The claim that special value should be attracted to the relevant minority shares because of the synergies etc was ruled as not being available by virtue of the language of the legislation (section 667C of the Corporations Act) and the Explanatory Memorandum accompanying the legislation. In the Explanatory Memorandum (which one should not use unless there is some doubt as to what the meaning of the relevant section might be by looking at its plain language) it was stated that an expert who was to make the valuation in such a case should not take into account any premium arising from special benefits. Warren J held that "special benefits do not exist unless – and until – there has been a compulsory acquisition, therefore they are not part of the value of the company but are external to that value" and in that context only arise after the transaction has been completed and not before. Therefore they could not be included in the valuation of the company prior to the acquisition. In reaching her conclusion, she said the language of the section was clear and that there were cases which supported her view and in particular, she relied on the Queensland Supreme Court decision in Pauls Limited v Dwyer & Ors (2002) 19 ACLC 959.

    She disagreed with a contrary view which had been expressed by Justice Kim Santow of the New South Wales Supreme Court, first in Wimpar v Goldfields Kalgoorlie (2000) 18 ACLC 665 and a couple of months earlier in 2002 in the case of Re Goodyear Australia Limited; Kelly-Springfield Australia Pty Ltd v Green & Ors, referred to earlier. In Wimpar, Santow considered that "special benefits" should be taken into account. However, he indicated that special benefits should be shared across the board among all the shareholders in the company. That view of special benefits that had been enunciated by Santow J in Wimpar had been disapproved by Douglas J in the Pauls case, referred to earlier. Notwithstanding that disagreement, but before Santow J had the opportunity of considering the views of Justice Warren in the Capricorn Diamonds case, he has recently confirmed his view in Re Goodyear Australia Pty Ltd; Kelly-Springfield Australia Pty Ltd v Green. The facts of that case (as described by Justice Warren in the Capricorn Diamonds case) were. Goodyear Australia Limited was an unlisted Australian company which had issued preference shares. Kelly-Springfield owned 93.16 percent of those shares.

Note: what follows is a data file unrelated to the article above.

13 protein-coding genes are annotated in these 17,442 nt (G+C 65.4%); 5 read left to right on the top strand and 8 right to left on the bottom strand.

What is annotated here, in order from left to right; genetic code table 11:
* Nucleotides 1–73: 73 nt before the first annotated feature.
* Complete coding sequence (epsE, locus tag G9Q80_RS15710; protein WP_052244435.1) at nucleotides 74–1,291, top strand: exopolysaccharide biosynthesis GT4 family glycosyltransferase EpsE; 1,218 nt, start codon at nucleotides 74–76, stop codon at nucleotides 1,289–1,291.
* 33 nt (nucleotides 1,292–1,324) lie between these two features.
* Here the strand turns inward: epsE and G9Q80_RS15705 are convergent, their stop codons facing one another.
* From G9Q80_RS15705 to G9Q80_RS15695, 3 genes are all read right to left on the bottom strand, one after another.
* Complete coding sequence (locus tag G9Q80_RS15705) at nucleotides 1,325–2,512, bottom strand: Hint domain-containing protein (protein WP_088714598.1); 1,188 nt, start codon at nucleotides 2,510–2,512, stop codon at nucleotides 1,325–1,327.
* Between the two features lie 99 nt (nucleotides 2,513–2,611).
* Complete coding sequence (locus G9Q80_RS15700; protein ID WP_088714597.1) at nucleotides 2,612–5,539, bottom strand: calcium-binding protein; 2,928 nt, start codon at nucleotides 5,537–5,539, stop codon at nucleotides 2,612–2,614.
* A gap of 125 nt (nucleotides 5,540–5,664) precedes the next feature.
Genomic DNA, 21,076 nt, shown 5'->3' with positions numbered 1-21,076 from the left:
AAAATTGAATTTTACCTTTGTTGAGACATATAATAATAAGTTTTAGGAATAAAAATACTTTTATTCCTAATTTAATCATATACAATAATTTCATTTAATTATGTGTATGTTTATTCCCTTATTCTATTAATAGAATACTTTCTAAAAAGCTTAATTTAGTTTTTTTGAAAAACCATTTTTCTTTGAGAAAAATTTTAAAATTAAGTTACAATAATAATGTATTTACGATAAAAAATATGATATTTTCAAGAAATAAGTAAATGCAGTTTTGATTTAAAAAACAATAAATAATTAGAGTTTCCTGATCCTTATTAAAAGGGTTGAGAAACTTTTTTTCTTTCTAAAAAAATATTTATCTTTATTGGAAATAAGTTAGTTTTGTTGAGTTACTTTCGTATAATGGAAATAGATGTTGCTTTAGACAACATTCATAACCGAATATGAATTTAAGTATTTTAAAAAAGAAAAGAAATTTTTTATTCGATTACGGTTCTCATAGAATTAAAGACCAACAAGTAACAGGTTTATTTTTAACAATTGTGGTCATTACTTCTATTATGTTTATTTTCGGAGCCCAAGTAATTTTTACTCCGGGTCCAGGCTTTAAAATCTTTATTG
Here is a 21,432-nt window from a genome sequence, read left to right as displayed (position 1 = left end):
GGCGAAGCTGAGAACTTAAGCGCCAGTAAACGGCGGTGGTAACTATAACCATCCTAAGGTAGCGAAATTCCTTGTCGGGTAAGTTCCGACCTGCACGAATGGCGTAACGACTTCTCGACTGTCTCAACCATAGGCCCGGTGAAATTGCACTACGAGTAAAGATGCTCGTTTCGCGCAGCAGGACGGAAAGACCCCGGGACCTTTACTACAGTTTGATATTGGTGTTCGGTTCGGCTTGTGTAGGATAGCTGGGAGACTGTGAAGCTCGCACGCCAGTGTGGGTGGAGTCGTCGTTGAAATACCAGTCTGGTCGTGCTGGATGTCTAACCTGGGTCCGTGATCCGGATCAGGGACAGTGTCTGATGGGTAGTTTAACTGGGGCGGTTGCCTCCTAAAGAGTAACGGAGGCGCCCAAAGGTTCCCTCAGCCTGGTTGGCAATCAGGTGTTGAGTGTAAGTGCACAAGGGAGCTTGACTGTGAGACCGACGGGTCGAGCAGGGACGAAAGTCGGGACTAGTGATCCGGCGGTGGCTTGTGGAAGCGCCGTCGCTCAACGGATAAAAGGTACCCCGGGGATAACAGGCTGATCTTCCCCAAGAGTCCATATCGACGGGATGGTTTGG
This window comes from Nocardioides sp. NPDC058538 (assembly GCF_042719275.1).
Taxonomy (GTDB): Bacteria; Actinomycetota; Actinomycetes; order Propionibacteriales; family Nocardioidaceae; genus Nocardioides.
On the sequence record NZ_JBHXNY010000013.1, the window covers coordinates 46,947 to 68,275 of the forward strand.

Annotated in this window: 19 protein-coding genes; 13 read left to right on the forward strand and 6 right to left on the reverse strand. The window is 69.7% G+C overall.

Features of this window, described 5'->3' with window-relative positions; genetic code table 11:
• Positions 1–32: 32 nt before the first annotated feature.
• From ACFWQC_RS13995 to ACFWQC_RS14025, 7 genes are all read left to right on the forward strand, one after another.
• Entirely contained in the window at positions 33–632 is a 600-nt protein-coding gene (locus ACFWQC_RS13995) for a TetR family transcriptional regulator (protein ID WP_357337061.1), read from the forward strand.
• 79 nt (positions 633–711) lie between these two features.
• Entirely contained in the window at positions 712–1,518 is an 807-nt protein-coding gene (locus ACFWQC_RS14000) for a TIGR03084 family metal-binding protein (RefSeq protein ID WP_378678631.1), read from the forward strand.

The remaining preference shares were owned by 23 other shareholders and Kelly-Springfield wished to obtain the remaining shares pursuant to section 67C of the Corporations Act. The defendants in the Kelly-Springfield case launched similar arguments to those pursued in the Capricorn Diamonds case. In his judgment in Kelly-Springfield, Santow J observed that Douglas J in Pauls did not agree with him. Nevertheless, he concluded that an allocation of special value should be made, although under a different name. He held that as the intended outcome of the compulsory acquisition was a single shareholding, that will usually be a cost-saving (for example, savings on the stock exchange, etc). Santow J held that: "These savings as much benefit to the company as they would be to 100 percent shareholder, whose shareholding will be enhanced in value, thereby to the extent such savings are material. In that sense, the special value of the purchase to a particular purchaser is simply the reciprocal of the enhanced value of the company, hence my calling it 'reflexive value'. It is clearly to be taken into account under general principle in determining fair value. Section 667C(1)(a) simply reflects that reality." (Kelly-Springfield at para 71)